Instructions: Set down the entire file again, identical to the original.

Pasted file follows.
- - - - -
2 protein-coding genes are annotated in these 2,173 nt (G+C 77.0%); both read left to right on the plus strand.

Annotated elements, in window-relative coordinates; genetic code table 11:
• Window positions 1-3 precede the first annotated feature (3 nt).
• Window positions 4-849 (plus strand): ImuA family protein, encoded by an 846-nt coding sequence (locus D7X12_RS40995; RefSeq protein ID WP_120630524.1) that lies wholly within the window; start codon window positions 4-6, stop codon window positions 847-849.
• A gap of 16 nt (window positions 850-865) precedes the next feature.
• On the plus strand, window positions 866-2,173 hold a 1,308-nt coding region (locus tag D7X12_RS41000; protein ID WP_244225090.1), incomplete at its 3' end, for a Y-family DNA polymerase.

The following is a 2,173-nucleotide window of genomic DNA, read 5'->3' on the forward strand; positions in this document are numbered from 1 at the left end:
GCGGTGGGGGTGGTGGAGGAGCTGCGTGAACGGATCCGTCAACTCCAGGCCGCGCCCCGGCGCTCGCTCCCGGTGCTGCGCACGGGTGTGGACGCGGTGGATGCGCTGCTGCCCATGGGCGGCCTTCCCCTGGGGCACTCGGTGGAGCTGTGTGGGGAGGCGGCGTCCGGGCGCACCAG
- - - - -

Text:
2 protein-coding genes are annotated in these 2,173 nt (G+C 77.0%); both read left to right on the plus strand.

Annotated elements, in window-relative coordinates; genetic code table 11:
• Window positions 1-3 precede the first annotated feature (3 nt).
• Window positions 4-849 (plus strand): ImuA family protein, encoded by an 846-nt coding sequence (locus D7X12_RS40995; RefSeq protein ID WP_120630524.1) that lies wholly within the window; start codon window positions 4-6, stop codon window positions 847-849.
• A gap of 16 nt (window positions 850-865) precedes the next feature.
• On the plus strand, window positions 866-2,173 hold a 1,308-nt coding region (locus tag D7X12_RS41000; protein ID WP_244225090.1), incomplete at its 3' end, for a Y-family DNA polymerase.

The following is a 2,173-nucleotide window of genomic DNA, read 5'->3' on the forward strand; positions in this document are numbered from 1 at the left end:
GCGGTGGGGGTGGTGGAGGAGCTGCGTGAACGGATCCGTCAACTCCAGGCCGCGCCCCGGCGCTCGCTCCCGGTGCTGCGCACGGGTGTGGACGCGGTGGATGCGCTGCTGCCCATGGGCGGCCTTCCCCTGGGGCACTCGGTGGAGCTGTGTGGGGAGGCGGCGTCCGGGCGCACCAG